Failing to execute a formal contract risks severe exposure in the face of a defects claim, warns Christopher Filor

Legal 2 main image

A recent Court of Appeal case that was a close call for the successful appellant, Arcadis, reinforces the strong message that in all cases where work starts before a final contract is signed, it is extremely unwise to proceed without a full and detailed agreement in the hope that the law will subsequently come to the rescue by implying appropriate protections such as caps on liability.

The decision, Arcadis Consulting (UK) Ltd vs Amec (BSC) Ltd [2018] EWCA Civ 2222, is a recent Court of Appeal decision following the Technology and Construction Court (TCC) hearing in October 2016. The case centred on the age-old problem of construction operations starting before the parties have concluded a definitive agreement on the terms of the contract.

In 2001, Amec (formerly known as Buchan) engaged Arcadis (formerly known as Hyder Consulting) to carry out certain design works for two large projects in anticipation of a wider umbrella agreement that in the end did not materialise.

One project, the Castlepoint car park in Bournemouth, was subsequently alleged to be defective and hence liable to be demolished and rebuilt. The claim was put at £40m. Amec, having settled with the main contractor, Kier, now turned its sights on Arcadis.

Arcadis denied liability, but in the alternative argued that if it were liable, then there was a simple contract concerning its design works which included a cap on its liability of £610,000.

Amec argued before Mr Justice Coulson (as he was then, but now Lord Justice Coulson) in the TCC hearing that the parties’ correspondence demonstrated both were planning to enter into a formal protocol agreement that would contain the terms and conditions. As the protocol agreement was never concluded, Amec asserted there was no contractual relationship.

However, since the work was actually carried out by Arcadis and paid for by Amec, the judge held that there was a binding simple contract between the parties formed on the basis of their correspondence. He then went on to consider which documents had been incorporated into this contract. This was no easy task as there were three competing formulations of the terms and conditions, each containing a liability cap.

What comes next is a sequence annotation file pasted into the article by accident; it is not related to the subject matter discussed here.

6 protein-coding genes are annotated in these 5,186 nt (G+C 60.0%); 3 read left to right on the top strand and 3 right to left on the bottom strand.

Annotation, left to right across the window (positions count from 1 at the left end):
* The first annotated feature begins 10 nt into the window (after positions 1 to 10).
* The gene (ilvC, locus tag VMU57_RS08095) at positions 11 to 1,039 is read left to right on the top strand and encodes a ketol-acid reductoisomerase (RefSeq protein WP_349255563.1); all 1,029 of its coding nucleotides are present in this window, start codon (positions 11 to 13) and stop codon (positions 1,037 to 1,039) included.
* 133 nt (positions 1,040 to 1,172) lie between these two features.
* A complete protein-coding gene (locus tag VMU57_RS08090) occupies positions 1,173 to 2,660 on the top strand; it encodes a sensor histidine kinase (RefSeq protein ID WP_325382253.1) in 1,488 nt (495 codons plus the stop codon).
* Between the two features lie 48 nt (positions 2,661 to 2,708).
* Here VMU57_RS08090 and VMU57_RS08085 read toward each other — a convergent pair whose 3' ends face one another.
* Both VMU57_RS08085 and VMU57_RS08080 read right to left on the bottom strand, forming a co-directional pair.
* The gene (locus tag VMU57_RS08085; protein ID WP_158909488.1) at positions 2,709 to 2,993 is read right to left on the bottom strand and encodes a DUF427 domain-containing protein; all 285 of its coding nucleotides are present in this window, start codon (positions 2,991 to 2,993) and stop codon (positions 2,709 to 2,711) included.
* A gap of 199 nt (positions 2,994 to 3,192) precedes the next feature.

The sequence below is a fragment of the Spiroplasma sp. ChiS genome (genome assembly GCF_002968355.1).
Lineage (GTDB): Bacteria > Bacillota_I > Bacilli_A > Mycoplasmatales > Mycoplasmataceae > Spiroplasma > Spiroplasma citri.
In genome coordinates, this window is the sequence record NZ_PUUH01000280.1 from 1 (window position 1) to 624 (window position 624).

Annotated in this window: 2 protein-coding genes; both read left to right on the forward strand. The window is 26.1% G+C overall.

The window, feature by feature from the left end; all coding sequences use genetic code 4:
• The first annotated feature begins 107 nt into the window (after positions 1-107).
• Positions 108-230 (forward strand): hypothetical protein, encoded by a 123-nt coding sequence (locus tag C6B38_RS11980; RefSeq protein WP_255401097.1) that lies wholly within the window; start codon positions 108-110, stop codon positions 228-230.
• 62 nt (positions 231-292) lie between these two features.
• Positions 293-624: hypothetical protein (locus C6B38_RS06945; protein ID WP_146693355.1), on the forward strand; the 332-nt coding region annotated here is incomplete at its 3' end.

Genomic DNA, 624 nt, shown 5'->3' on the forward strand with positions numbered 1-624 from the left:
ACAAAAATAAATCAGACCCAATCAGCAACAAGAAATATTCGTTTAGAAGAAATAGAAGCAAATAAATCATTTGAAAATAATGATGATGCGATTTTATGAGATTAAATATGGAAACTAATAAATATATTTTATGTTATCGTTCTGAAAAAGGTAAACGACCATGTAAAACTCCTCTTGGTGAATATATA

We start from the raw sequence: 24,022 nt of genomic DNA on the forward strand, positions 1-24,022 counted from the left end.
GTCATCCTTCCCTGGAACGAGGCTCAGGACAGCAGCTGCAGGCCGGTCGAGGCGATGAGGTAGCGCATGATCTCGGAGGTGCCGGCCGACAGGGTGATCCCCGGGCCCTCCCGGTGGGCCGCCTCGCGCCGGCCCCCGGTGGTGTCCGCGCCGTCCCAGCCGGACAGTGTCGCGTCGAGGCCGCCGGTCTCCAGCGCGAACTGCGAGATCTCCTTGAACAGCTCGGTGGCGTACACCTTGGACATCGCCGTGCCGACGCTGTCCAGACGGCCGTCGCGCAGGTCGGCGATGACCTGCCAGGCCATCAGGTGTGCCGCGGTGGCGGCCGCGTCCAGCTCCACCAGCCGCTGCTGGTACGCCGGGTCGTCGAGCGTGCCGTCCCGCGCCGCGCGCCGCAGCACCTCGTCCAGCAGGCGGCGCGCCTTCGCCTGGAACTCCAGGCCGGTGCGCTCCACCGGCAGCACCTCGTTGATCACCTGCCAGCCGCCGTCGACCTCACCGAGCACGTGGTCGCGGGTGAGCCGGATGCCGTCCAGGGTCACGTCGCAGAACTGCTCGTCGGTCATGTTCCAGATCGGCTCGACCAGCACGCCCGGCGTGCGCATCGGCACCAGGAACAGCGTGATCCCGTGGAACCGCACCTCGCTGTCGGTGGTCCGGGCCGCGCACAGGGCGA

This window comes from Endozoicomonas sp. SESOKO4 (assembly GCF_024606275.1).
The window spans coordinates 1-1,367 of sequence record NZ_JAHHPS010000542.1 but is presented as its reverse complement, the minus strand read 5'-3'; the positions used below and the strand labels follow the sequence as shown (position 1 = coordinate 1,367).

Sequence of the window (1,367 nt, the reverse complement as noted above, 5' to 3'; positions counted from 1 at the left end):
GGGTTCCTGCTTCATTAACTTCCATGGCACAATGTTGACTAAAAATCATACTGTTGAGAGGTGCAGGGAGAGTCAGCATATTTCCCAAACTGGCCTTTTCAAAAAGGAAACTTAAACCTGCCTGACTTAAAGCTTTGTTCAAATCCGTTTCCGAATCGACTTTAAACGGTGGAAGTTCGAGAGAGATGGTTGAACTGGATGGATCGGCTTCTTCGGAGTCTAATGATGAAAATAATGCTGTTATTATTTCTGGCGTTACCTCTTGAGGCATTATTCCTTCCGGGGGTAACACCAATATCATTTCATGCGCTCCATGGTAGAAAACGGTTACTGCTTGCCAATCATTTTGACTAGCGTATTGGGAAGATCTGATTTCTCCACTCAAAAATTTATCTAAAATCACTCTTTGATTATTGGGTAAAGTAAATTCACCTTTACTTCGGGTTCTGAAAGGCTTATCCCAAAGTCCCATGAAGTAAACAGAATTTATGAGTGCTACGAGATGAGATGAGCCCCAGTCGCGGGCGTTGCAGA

Added to this conundrum Arcadis had never once indicated, verbally or in writing, that it accepted any of these proposed terms.

This led the judge to determine there was too much uncertainty to say that the parties had agreed to be bound by a liability cap.

The result was catastrophic for Arcadis as it meant there was no limit of liability. Acknowledging this harsh outcome, the judge remarked that it was the inevitable consequence of Arcadis’ dilatory and uncooperative approach to the negotiations, and he emphasised that it was always better for a party to reach full agreement, rather than to delay and then fail to reach any detailed agreement at all.

Turning to the Court of Appeal, the key question was whether the terms and conditions sent by Amec to Arcadis on 8 November 2001 (the “November terms”) were incorporated by reference into the simple contract.

The November terms included a clause proposing a limit on Arcadis’ liability of £610,000.

Lady Justice Gloster giving the lead judgment concluded that the November terms were incorporated by reference into the contract, as found by Lord Justice Rix in Tradigrain SA vs King Diamond Shipping SA [2000] 2 Lloyd’s Rep 318 at [78]. In this case the judge had stated that “the first rule relating to the incorporation of one document’s terms into another is to construe the incorporating clause in order to decide on the width of incorporation”.

In support of incorporation of the November terms, Lady Justice Gloster relied on a letter from Amec to Arcadis dated 6 August 2002, which said: “Hyder letter of 12th December 2001 recognises that the [first project] will be done to the terms and conditions and instruction provided to you on 13 November 2001.”

Lady Justice Gloster followed Lord Justice Goff’s analysis in British Steel Corporation vs Cleveland Bridge & Engineering Co Ltd [1984] 1 All ER 504 and, on the basis of that analysis, she concluded: “If parties are in a stage of negotiation and one party asks the other to begin work ‘pending’ the parties entering into a formal contract, it cannot be inferred from the other party acting on that request that he is assuming any responsibility for his performance, except such responsibility as will be assumed under the terms of the contract that both parties are confident will be shortly finalised. It would be an extraordinary result if, by acting on such a request in such circumstances, the buyer were to assume an unlimited liability for his contractual performance, when he would never assume such liability under any contract which he entered into.”

Reflecting on the harshness of the TCC outcome for Arcadis, Lady Justice Gloster said Mr Justice Coulson had erred in concluding that no liability cap could be construed into the contract since this led to the “extraordinary result” referred to by Lord Justice Goff whereby Arcadis had been deemed to assume an unlimited liability that it would never have agreed to under any written contract.

Accordingly, Lady Justice Gloster allowed the appeal.

Christopher Filor is a solicitor at Filor Solicitors